Madagascar Bourbon Pure Vanilla Bean Paste is crafted from our famous Madagascar Bourbon Pure Vanilla Extract, along with real bean specks from the vanilla pod. The flavor profile is sweet, creamy and mellow with velvety after-tones. The paste’s thick consistency (similar to molasses) enables you to add more delicious vanilla flavor without thinning out your batters or sauces. It’s also ideal for recipes in which you want to add the enticing visual flair of vanilla bean specks, such as crème brûlée and ice cream.
- Kosher Certified
- Gluten-Free Certified
- Non-GMO Project Verified
1 tablespoon vanilla bean paste = 1 tablespoon vanilla extract = 1 whole vanilla bean = 1 tablespoon vanilla powder
Sugar, Water, Vanilla Extract, Vanilla Beans, Gum Tragacanth (a natural thickener) Shelf life: 3 years
- Sweet ideas: crème anglaise, crème brûlée, custards, puddings, gelato, ice cream, sauces, honey-vanilla spread
- Savory ideas: glazes for poultry, seafood and pork
- Beverage ideas: milkshakes, coffee flavoring
- Other ideas: oatmeal, yogurt
- Chef’s notes: Madagascar Bourbon Pure Vanilla Bean Paste can be used as a direct replacement for extract when you want the distinctive look of vanilla bean specks. Toss it with strawberries and serve with whipped cream for a delicious, fruity dessert.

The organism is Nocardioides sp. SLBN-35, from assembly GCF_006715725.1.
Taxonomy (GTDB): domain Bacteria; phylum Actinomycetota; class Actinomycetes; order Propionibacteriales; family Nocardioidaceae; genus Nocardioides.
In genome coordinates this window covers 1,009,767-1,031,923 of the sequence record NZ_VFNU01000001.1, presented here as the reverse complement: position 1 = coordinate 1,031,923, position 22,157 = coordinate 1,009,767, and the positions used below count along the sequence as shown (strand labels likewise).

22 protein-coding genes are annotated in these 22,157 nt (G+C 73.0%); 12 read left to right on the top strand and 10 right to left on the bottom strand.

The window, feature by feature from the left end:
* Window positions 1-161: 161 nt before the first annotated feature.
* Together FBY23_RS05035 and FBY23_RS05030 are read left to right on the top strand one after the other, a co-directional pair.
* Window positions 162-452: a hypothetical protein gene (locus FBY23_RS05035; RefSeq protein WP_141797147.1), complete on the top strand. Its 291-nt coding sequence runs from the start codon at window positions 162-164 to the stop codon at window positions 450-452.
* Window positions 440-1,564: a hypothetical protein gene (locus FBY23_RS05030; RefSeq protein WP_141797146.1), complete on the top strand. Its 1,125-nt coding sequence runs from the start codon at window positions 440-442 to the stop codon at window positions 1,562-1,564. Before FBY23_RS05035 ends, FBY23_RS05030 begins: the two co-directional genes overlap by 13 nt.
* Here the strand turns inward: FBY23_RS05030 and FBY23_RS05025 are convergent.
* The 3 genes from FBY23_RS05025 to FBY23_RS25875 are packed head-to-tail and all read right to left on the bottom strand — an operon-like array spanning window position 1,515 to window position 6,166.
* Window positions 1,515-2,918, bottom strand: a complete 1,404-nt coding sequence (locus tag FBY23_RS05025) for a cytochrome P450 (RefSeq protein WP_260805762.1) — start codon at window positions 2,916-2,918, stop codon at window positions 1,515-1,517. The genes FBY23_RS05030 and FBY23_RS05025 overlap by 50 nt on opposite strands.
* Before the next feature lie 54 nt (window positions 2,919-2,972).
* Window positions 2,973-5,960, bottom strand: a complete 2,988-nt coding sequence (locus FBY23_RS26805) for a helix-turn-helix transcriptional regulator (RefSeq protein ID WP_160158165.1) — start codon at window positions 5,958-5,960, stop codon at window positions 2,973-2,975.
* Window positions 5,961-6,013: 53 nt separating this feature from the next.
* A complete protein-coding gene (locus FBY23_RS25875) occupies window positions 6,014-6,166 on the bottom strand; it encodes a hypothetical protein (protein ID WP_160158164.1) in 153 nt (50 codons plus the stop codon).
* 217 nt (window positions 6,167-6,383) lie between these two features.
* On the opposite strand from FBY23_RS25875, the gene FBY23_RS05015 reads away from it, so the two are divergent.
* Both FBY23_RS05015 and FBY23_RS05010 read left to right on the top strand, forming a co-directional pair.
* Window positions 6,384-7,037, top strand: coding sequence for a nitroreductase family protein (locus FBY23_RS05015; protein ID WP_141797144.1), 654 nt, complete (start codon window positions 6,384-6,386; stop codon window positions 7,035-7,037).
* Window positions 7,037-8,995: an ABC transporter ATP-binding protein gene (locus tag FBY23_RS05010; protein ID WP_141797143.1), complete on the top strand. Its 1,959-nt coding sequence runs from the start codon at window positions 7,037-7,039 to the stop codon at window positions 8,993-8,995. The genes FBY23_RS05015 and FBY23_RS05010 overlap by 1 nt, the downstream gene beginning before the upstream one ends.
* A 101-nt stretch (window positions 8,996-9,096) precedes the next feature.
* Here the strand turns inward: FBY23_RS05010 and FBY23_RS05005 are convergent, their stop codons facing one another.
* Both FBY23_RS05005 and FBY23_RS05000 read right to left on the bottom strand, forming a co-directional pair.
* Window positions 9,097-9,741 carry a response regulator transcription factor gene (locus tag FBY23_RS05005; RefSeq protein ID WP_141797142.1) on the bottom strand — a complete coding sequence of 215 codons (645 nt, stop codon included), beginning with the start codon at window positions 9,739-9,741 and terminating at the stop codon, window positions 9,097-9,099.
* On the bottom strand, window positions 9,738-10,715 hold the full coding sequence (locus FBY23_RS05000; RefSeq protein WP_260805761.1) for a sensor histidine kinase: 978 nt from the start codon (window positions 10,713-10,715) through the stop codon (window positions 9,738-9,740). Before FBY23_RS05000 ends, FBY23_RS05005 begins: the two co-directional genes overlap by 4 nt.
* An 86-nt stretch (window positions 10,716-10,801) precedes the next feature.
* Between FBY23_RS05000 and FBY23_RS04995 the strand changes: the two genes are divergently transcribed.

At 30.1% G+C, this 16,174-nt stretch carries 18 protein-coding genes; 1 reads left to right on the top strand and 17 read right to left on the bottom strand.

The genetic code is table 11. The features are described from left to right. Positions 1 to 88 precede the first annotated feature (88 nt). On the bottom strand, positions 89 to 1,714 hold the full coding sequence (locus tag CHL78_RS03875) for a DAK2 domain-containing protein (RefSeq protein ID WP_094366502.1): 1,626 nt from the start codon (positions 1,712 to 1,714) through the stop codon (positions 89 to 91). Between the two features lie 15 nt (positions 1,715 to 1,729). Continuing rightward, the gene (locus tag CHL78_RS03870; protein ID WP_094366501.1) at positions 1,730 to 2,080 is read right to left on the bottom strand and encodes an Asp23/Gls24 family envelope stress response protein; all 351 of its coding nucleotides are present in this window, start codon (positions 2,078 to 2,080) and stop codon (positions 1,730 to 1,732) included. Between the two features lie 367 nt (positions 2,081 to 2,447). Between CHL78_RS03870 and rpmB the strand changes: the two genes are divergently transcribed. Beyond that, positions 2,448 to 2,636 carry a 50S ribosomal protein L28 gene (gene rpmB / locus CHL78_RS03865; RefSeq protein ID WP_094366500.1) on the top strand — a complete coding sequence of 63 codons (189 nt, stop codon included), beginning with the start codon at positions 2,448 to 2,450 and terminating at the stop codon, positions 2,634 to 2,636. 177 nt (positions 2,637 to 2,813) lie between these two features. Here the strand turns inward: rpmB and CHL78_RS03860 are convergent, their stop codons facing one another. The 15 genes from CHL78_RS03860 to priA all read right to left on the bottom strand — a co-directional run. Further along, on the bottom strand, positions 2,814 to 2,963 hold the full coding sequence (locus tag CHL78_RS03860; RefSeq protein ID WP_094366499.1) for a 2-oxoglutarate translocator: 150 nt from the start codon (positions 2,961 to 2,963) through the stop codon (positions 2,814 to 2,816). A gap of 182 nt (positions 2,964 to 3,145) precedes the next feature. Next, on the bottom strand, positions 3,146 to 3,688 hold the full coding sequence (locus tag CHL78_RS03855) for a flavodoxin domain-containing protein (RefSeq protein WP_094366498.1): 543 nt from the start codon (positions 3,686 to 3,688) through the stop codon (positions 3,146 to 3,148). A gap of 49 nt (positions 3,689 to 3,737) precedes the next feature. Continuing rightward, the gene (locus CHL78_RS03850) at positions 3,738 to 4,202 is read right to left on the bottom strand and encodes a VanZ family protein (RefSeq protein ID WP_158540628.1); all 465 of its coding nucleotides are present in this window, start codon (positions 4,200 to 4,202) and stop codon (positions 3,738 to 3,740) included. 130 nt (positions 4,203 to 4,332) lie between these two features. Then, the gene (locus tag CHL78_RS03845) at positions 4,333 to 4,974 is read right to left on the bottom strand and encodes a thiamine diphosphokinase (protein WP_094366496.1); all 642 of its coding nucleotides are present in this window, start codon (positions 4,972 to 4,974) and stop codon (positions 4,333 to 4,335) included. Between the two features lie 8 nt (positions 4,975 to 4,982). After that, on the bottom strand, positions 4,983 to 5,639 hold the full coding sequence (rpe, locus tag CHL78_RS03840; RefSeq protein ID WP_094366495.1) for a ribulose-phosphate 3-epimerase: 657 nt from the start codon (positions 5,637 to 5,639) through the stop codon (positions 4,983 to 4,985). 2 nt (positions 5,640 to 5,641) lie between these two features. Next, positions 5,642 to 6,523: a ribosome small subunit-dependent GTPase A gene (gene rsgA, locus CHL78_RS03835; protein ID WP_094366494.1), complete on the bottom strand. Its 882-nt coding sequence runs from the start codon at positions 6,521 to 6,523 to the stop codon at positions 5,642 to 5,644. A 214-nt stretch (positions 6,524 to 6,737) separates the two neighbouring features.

Located just east of the southern portion of Africa, the area known as the Bourbon Islands includes the islands of Réunion, Madagascar, Mauritius, Comoro and Seychelles. Hence, when we refer to Madagascar Bourbon, we’re referring to the region and not to the liquor.
Around 1793, a vanilla vine was smuggled from Mexico to the Bourbon Island of Réunion. For almost 50 years after its arrival at Réunion, the growth and production of vanilla was difficult. The vines grew successfully with beautiful blossoms but seldom resulted in vanilla pods. Without the Melipona bee, vanilla’s indigenous pollinator in Mexico, the flowers were only occasionally pollinated by local insects.
It wasn’t until 1836 that Charles Morren, a Belgian botanist, discovered the link between the bee and the plant’s pollination. In 1841, Edmond Albius of Réunion developed an efficient method for fertilizing vanilla flowers by hand.
Eventually, hand pollination was perfected on a commercial scale. Growers could choose the best flowers and properly space them out on the vine, resulting in a healthier and higher quality vanilla pod. Combined with the hot, humid climate and rich soil, hand pollination by the country’s skilled and patient farmers has enabled Madagascar to become the world’s top vanilla producer in both quantity and quality.
In Madagascar, the curing process is similar to that of Mexico with one slight difference; the farmers initiate the curing process by immersing the green vanilla beans in hot water for a short time. The farmers then store the beans in sweat boxes before beginning the routine of spreading beans in the sun and packing them away at night. This unique curing process, along with the rich soil and growing conditions, helps create the unique, rich, and highly complex flavor profile Madagascar vanilla is known for.